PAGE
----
Many young families struggle with competing financial goals. Should you buy or renovate a house?,Pay down debt, such as student loans or credit cards? Or save and invest in an RRSP? There are tax advantages for each of these choices. Make sure you factor these into the decision you make.
Invest in an RRSP (Registered Retirement Savings Plan)
As soon as you start working and have “earned income”, you should begin contributing to an RRSP. This will lower the taxes you owe. This means you may have less tax taken off your pay. Or, you may receive a refund after you file your tax return.
You can use the tax savings to pay off “bad debt,” such as what you owe on your credit cards. Or, if you don’t have credit card debt, you can use the extra money to save for a house or pay down your mortgage.
A mortgage is viewed as “good debt” because you are using the loan to buy an asset that will likely rise in value over time. In most cases, though, it’s wise to pay it off as fast as you can. The interest on your mortgage is not tax deductible. An exception to this rule is discussed under Tax tips for the self-employed.
Learn more now on the benefits of contributing to an RRSP: read Use the Tax System to “Pay Yourself First” and Get a Raise. Also read Tax Tips for when you are planning and saving for retirement.
Principal Residence Exemption
Buying a house is a good investment for many reasons:
- It allows you to build wealth over time as housing prices rise and you pay down your mortgage.
- It can protect you from inflation. When you pay off your home, you don’t have to worry about rising mortgage or rental costs.
- It can also be used to create income. For example, you can set up a home office, run a bed and breakfast or rent out part of your home full-time.
In terms of taxes, the best reason to buy a house is that you don’t pay tax on any money you make when you sell your principal residence. Note: if prices go down and you lose money selling your home, you cannot claim the loss on your tax return.
Home Renovation Tax Credit (HRTC)
This one-time non-refundabletax credit was introduced for the 2009 tax year. Its purpose was to stimulate spending in the housing sector and boost the economy. The credit is for qualifying home renovations made between January 28, 2009 and January 31, 2010
What if you qualified for the tax credit but forgot to claim it on your 2009 tax return? You can request an adjustment to your 2009 income tax return. You must file a T1-ADJ form.
What you can claim: You can claim 15 per cent of qualifying expenses that cost more than $1,000 but less than $10,000. A maximum of $1,350 for each family applies. Qualifying expenses include the cost of labour, building materials, fixtures, equipment rental etc.
Learn more now about eligible expenses from the Canada Revenue Agency.
Home Buyers’ Tax Credit (HBTC)
This non-refundable tax credit is for first-time home buyers who buy a qualifying home after January 27, 2009. For 2009, the credit will be $750. To calculate the amount, you multiply the lowest personal income tax rate for the year (15% in 2009) by $5,000.
To qualify: you and your spouse or common-law partner may not have owned a home in the current year or any of the prior four calendar years. Learn more now from the Canada Revenue Agency.
Tax-Free Withdrawal from RRSP Home Buyers’ Plan (HBP)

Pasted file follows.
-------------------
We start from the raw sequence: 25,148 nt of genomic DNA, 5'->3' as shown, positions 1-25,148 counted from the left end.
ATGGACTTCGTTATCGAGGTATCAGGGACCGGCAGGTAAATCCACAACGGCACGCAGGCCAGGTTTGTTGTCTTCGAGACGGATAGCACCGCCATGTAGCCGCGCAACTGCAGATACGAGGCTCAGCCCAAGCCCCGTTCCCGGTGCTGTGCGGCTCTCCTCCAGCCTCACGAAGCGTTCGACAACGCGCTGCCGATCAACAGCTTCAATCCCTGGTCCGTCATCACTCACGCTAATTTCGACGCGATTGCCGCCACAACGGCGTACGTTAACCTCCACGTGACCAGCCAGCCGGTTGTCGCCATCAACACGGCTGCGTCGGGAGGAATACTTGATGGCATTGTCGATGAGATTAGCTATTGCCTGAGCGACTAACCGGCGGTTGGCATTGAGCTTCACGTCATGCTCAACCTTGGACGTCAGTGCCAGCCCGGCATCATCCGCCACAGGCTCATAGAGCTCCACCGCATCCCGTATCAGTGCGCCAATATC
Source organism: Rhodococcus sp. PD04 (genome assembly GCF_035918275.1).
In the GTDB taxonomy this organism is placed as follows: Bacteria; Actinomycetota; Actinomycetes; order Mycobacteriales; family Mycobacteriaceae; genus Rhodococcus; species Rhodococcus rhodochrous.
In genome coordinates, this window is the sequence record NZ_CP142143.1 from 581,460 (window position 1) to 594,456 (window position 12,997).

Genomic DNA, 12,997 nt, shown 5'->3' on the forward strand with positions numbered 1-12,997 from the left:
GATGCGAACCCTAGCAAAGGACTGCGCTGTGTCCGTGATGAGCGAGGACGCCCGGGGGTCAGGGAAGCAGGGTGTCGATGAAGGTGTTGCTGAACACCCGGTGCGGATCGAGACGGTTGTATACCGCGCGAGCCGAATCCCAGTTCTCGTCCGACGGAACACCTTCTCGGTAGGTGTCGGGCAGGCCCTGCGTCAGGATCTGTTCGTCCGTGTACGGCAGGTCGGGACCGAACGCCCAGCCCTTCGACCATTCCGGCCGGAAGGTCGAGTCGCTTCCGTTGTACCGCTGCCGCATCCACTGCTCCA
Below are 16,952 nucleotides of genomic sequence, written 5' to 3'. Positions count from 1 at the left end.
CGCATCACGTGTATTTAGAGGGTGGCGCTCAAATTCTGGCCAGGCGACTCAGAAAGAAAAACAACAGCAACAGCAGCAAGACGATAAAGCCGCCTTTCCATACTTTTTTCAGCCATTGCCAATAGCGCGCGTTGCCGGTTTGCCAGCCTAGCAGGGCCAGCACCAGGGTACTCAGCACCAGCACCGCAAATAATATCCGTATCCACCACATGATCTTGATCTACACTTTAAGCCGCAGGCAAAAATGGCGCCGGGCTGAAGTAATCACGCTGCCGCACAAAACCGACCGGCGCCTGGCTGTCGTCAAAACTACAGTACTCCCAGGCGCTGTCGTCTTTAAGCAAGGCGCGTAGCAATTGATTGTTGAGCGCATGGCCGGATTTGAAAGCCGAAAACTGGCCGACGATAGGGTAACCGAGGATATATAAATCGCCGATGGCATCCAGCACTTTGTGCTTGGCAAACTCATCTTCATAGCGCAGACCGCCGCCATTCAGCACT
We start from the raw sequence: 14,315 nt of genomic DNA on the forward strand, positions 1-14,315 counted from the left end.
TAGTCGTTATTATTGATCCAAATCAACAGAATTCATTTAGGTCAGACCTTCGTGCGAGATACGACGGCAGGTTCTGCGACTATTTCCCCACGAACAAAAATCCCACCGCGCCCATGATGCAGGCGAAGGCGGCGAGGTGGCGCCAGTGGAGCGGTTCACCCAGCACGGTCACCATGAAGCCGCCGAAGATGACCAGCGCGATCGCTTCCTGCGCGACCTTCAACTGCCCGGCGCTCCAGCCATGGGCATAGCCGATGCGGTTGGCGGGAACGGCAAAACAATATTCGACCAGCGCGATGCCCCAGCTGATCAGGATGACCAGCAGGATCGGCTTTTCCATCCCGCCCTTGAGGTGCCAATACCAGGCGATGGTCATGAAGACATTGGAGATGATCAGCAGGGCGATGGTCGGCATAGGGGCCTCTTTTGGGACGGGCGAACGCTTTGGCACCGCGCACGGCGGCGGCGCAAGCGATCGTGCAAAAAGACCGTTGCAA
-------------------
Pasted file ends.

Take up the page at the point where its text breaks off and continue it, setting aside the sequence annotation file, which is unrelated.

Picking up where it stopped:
You may withdraw up to $25,000 tax-free from an RRSP to buy or build a qualifying home for:
- yourself, or
- someone with a disability who is related to you.
You must repay the money you withdraw within 15 years.
Learn more now from the Canada Revenue Agency.
Saving for Children’s Education (RESP)
The government created RESPs to help Canadians save for their children’s studies after high school. You must pay any tax due on the money you contribute. But you do not pay tax on any income you make investing your savings as long as the money stays in your account.
Even better, if you save money in an RESP, the government will also contribute to your plan. These grants are called Canada Education Savings Grants (CESG). The maximum you may receive for each child is $500 a year, to a lifetime limit of $7,200. Lower income families may receive extra grants.
|Tip: Try to contribute at least $2,500 per year, to take advantage of the CESG and this 20% risk-free return.There is no annual limit, but the lifetime total you can contribute for each child is $50,000.|
Anyone can open and contribute to an Individual RESP. This includes parents, grandparents, aunts, uncles and friends. If you have more than one child, you can open a Family RESP. For Family RESPs, the contributor must be related by blood or adoption to your children.
Learn more now from the Canada Revenue Agency. Or, read How do I develop a plan to save for a child’s education?
Children’s Fitness Amount
The CRA created this non-refundable tax credit to encourage physical fitness in children. It applies to fees you paid in 2010 to register your child (or the child of your spouse or common-law partner) in a program for physical activity. The program must require a significant amount of physical activity and be:
- ongoing – for example, it must last at least 8 weeks, once a week. For children’s camps, it must last at least 5 days in a row
- suitable for children
You may claim 15 per cent of the fees you paid, up to $500 for each child. The maximum credit is $75 for each child . Learn more now from the Canada Revenue Agency. Or, read our Tax tips for when you are planning and saving for retirement.